The disease wasting away my baby
By YVONNE KAWIRA | 3 months ago
When Baby Ayah Lundt was born on January 15, 2020, she was a perfectly healthy baby, weighing about 3.7kg. Her parents were overjoyed to have yet another addition to their family.
As parents, they imagined all the endless possibilities that lay ahead of their lovely child’s life. But battling a rare condition was not one of them.
At six months, Baby Ayah, who loved to smile and play with her elder sister, was hitting her milestones, which included properly supporting her head and sitting up.
Things were going well and she would often be positively reviewed by nurses at home during the normal clinic sessions as per the Denmark health regulations.
“She was very bubbly and could even spoon-feed herself, and with support, could hoist herself to a sitting position,” says Kathure Mithika, Ayah’s mother, via a phone interview with EVE Magazine.
But things quickly took a turn for the worse when, at nine months, Kathure noticed little Ayah had stopped growing. Instead, she was losing her earlier growth milestones.
“Suddenly, the things she could comfortably do before were becoming a challenge.
“She could no longer support her head, stand or even feed herself. The child, who once was very playful and happy, suddenly became quiet and withdrawn,” Kathure says.
On seeking medical attention, Ayah was diagnosed with a rare condition known as Spinal Muscular Atrophy (SMA).
This condition affects only one in 10,000 live births. SMA is caused by a gene defect brought about by a mutation. It affects muscles, causing them to grow weak.
SMA is an inherited neuromuscular disorder that causes degeneration of motor neurons in the spinal cord and lower brain stem. This results in severe and progressive wasting away of muscles and weakness. “Prior to this, we had never heard of SMA,” says Kathure, a resident of Denmark.
And so she got to researching. She would soon learn that her child would progressively lose basic motor functions and that the more the treatment delayed, the more she would deteriorate.
“Patients lose the ability to swallow, breathe and eventually die. To stop the progression, Ayah, who turned one last January, needs a dose of world’s most expensive drug - Zolgensma. The drug costs an estimate Sh270 million, and it was needed before she turns two to save her life.”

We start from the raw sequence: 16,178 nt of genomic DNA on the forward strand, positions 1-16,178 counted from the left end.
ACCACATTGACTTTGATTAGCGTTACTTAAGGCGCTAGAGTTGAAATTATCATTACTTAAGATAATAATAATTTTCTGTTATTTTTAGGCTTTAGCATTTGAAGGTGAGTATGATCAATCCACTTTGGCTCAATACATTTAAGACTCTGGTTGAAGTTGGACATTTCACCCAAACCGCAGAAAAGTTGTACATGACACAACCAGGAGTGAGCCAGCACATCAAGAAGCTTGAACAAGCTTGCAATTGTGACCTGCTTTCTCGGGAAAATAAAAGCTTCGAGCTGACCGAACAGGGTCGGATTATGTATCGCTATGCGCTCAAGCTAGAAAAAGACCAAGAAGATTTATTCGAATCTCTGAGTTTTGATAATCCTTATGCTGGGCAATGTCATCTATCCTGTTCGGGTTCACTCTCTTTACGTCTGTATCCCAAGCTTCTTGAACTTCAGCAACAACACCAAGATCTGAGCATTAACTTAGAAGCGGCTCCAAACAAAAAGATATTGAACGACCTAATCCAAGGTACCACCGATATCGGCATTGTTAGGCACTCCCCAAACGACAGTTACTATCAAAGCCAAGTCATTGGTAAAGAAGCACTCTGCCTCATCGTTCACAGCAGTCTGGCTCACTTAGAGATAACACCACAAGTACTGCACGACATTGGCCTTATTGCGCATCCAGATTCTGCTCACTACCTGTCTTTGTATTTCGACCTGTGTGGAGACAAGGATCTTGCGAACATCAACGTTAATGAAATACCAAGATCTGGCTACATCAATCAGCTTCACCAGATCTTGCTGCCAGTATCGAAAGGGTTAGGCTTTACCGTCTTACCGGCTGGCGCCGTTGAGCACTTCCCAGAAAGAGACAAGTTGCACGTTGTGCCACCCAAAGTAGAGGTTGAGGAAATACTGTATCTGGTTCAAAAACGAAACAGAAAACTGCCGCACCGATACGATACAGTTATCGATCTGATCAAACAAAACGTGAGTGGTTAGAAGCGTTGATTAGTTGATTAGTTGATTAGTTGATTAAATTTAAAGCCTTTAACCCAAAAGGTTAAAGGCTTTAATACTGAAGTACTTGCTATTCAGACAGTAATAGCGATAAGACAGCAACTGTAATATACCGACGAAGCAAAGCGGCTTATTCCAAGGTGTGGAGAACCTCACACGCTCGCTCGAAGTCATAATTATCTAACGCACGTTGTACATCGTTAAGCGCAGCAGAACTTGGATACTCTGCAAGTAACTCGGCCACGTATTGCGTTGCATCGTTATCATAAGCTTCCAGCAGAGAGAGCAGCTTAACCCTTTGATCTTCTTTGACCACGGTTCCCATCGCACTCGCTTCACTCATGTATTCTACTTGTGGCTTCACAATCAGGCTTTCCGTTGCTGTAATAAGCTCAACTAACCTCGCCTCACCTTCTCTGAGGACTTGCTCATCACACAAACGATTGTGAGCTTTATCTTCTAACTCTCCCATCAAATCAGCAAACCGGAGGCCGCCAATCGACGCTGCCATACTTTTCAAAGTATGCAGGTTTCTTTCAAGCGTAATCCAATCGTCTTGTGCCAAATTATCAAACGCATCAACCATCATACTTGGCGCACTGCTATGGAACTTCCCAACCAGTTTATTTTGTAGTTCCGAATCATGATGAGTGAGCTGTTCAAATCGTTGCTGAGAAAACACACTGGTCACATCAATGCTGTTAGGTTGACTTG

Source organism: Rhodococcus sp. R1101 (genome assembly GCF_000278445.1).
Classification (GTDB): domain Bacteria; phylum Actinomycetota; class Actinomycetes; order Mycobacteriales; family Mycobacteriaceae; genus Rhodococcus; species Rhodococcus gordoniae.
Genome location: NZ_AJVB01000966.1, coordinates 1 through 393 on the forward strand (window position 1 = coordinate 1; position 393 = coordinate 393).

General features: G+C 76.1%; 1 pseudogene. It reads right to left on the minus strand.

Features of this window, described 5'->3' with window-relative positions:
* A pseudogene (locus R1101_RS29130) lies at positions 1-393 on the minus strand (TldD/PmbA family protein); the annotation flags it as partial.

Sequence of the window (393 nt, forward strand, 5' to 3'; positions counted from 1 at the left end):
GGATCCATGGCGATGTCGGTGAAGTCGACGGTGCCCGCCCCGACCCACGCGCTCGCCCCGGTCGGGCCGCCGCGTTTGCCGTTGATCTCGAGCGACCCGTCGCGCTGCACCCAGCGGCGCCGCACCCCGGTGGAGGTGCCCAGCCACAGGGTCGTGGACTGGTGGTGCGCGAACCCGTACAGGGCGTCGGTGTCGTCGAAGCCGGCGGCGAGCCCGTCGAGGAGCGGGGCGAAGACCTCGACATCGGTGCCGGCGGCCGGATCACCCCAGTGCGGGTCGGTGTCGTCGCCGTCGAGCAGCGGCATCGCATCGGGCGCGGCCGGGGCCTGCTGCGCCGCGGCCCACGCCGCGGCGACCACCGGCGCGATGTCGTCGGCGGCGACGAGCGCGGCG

Zolgensma is a new one-time gene therapy treatment for children aged below two. It replaces the missing gene with a new, working copy. This drug is not approved in Denmark, and so her parents have sought treatment in the US.
“In the meantime, to manage Ayah’s condition, doctors in Denmark have prescribed a dose of a drug called Spinraza, a prescription drug administered as a spinal injection throughout a patient’s life. The first session was difficult because my baby was in so much pain and it broke my heart... She cried a lot and could not sleep thereafter,” Kathure says, adding that the second session was much better.
The treatment is meant to help manage Ayah’s condition until she is able to access Zolgensma.
“Zolgensma is not a cure though. It does not reverse the damage that has already been done, but it will stop her little body from deteriorating further... We are racing against time to find her this medicine and help preserve the motor function she has left.
In a bid to raise the Sh270 million, Ayah’s parents have launched a global fundraiser with the help of friends and family in Kenya and Denmark and by yesterday they had raised slightly above Sh137 million.
“We have already made arrangements with Boston Children’s Hospital in USA, where we shall take her to get this treatment,” she says.
Ayah is now 14-months-old and though she can’t walk, or sit for more than 20 minutes, there is light at the end of the tunnel. This is the reason her mother has opted to make use of those minutes to feed her.
“I can’t wait for my little girl to get her treatment. For now, we remain hopeful,” she says, voice cracking.
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